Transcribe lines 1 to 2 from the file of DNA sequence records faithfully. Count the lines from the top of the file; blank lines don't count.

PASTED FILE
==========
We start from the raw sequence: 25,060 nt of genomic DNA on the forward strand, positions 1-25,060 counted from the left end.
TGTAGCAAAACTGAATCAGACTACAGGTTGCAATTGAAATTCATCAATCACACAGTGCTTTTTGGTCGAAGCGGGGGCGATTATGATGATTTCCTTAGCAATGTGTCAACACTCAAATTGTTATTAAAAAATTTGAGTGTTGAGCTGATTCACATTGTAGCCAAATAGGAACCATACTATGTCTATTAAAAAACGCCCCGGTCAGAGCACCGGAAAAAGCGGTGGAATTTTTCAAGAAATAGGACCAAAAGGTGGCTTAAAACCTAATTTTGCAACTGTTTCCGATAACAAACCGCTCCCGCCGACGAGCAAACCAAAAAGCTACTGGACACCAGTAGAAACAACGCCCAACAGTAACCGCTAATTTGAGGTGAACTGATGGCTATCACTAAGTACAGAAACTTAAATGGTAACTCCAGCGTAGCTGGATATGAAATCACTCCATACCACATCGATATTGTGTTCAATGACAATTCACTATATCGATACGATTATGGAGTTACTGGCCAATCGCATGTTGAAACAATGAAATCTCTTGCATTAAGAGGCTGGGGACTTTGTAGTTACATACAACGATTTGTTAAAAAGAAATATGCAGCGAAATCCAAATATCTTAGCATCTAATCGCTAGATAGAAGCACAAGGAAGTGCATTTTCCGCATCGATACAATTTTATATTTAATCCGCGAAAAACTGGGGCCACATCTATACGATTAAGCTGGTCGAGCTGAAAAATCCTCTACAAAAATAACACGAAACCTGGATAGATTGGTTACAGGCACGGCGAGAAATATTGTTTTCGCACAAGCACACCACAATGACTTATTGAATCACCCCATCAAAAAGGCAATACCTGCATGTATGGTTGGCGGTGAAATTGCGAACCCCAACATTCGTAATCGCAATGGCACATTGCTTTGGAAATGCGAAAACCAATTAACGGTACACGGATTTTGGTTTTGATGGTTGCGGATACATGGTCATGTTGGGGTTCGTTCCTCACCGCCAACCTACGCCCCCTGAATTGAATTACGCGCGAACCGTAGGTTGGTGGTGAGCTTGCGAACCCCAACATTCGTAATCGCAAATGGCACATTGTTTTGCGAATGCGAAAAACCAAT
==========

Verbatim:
We start from the raw sequence: 25,060 nt of genomic DNA on the forward strand, positions 1-25,060 counted from the left end.
TGTAGCAAAACTGAATCAGACTACAGGTTGCAATTGAAATTCATCAATCACACAGTGCTTTTTGGTCGAAGCGGGGGCGATTATGATGATTTCCTTAGCAATGTGTCAACACTCAAATTGTTATTAAAAAATTTGAGTGTTGAGCTGATTCACATTGTAGCCAAATAGGAACCATACTATGTCTATTAAAAAACGCCCCGGTCAGAGCACCGGAAAAAGCGGTGGAATTTTTCAAGAAATAGGACCAAAAGGTGGCTTAAAACCTAATTTTGCAACTGTTTCCGATAACAAACCGCTCCCGCCGACGAGCAAACCAAAAAGCTACTGGACACCAGTAGAAACAACGCCCAACAGTAACCGCTAATTTGAGGTGAACTGATGGCTATCACTAAGTACAGAAACTTAAATGGTAACTCCAGCGTAGCTGGATATGAAATCACTCCATACCACATCGATATTGTGTTCAATGACAATTCACTATATCGATACGATTATGGAGTTACTGGCCAATCGCATGTTGAAACAATGAAATCTCTTGCATTAAGAGGCTGGGGACTTTGTAGTTACATACAACGATTTGTTAAAAAGAAATATGCAGCGAAATCCAAATATCTTAGCATCTAATCGCTAGATAGAAGCACAAGGAAGTGCATTTTCCGCATCGATACAATTTTATATTTAATCCGCGAAAAACTGGGGCCACATCTATACGATTAAGCTGGTCGAGCTGAAAAATCCTCTACAAAAATAACACGAAACCTGGATAGATTGGTTACAGGCACGGCGAGAAATATTGTTTTCGCACAAGCACACCACAATGACTTATTGAATCACCCCATCAAAAAGGCAATACCTGCATGTATGGTTGGCGGTGAAATTGCGAACCCCAACATTCGTAATCGCAATGGCACATTGCTTTGGAAATGCGAAAACCAATTAACGGTACACGGATTTTGGTTTTGATGGTTGCGGATACATGGTCATGTTGGGGTTCGTTCCTCACCGCCAACCTACGCCCCCTGAATTGAATTACGCGCGAACCGTAGGTTGGTGGTGAGCTTGCGAACCCCAACATTCGTAATCGCAAATGGCACATTGTTTTGCGAATGCGAAAAACCAAT